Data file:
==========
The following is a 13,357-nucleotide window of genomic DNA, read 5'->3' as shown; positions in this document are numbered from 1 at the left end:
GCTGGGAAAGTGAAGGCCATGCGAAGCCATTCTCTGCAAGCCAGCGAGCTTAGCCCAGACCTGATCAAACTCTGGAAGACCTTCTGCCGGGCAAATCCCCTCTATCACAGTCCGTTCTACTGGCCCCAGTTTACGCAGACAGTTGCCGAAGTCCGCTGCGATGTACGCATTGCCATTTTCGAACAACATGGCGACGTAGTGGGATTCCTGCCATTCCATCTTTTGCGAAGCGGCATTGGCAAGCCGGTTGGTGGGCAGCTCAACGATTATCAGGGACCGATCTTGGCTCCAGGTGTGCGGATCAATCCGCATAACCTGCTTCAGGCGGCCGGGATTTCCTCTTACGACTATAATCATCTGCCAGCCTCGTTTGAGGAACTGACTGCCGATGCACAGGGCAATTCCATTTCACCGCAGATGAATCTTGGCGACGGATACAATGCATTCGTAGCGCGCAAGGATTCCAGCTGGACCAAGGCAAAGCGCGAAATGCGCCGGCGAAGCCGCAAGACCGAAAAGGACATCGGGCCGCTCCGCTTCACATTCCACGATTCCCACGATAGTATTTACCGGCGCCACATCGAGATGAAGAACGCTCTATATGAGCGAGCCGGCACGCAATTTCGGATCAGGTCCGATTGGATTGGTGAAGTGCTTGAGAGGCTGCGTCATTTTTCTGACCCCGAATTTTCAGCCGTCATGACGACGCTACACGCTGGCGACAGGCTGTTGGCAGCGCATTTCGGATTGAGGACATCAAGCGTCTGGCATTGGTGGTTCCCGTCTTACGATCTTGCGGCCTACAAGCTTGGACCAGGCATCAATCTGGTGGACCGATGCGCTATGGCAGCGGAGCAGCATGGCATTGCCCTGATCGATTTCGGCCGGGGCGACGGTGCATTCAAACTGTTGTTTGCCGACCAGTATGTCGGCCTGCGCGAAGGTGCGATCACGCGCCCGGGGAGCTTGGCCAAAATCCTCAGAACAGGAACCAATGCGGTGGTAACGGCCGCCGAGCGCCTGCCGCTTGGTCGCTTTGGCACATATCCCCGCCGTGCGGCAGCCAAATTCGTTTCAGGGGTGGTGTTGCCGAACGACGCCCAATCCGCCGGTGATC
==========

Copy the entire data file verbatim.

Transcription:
The following is a 13,357-nucleotide window of genomic DNA, read 5'->3' as shown; positions in this document are numbered from 1 at the left end:
GCTGGGAAAGTGAAGGCCATGCGAAGCCATTCTCTGCAAGCCAGCGAGCTTAGCCCAGACCTGATCAAACTCTGGAAGACCTTCTGCCGGGCAAATCCCCTCTATCACAGTCCGTTCTACTGGCCCCAGTTTACGCAGACAGTTGCCGAAGTCCGCTGCGATGTACGCATTGCCATTTTCGAACAACATGGCGACGTAGTGGGATTCCTGCCATTCCATCTTTTGCGAAGCGGCATTGGCAAGCCGGTTGGTGGGCAGCTCAACGATTATCAGGGACCGATCTTGGCTCCAGGTGTGCGGATCAATCCGCATAACCTGCTTCAGGCGGCCGGGATTTCCTCTTACGACTATAATCATCTGCCAGCCTCGTTTGAGGAACTGACTGCCGATGCACAGGGCAATTCCATTTCACCGCAGATGAATCTTGGCGACGGATACAATGCATTCGTAGCGCGCAAGGATTCCAGCTGGACCAAGGCAAAGCGCGAAATGCGCCGGCGAAGCCGCAAGACCGAAAAGGACATCGGGCCGCTCCGCTTCACATTCCACGATTCCCACGATAGTATTTACCGGCGCCACATCGAGATGAAGAACGCTCTATATGAGCGAGCCGGCACGCAATTTCGGATCAGGTCCGATTGGATTGGTGAAGTGCTTGAGAGGCTGCGTCATTTTTCTGACCCCGAATTTTCAGCCGTCATGACGACGCTACACGCTGGCGACAGGCTGTTGGCAGCGCATTTCGGATTGAGGACATCAAGCGTCTGGCATTGGTGGTTCCCGTCTTACGATCTTGCGGCCTACAAGCTTGGACCAGGCATCAATCTGGTGGACCGATGCGCTATGGCAGCGGAGCAGCATGGCATTGCCCTGATCGATTTCGGCCGGGGCGACGGTGCATTCAAACTGTTGTTTGCCGACCAGTATGTCGGCCTGCGCGAAGGTGCGATCACGCGCCCGGGGAGCTTGGCCAAAATCCTCAGAACAGGAACCAATGCGGTGGTAACGGCCGCCGAGCGCCTGCCGCTTGGTCGCTTTGGCACATATCCCCGCCGTGCGGCAGCCAAATTCGTTTCAGGGGTGGTGTTGCCGAACGACGCCCAATCCGCCGGTGATC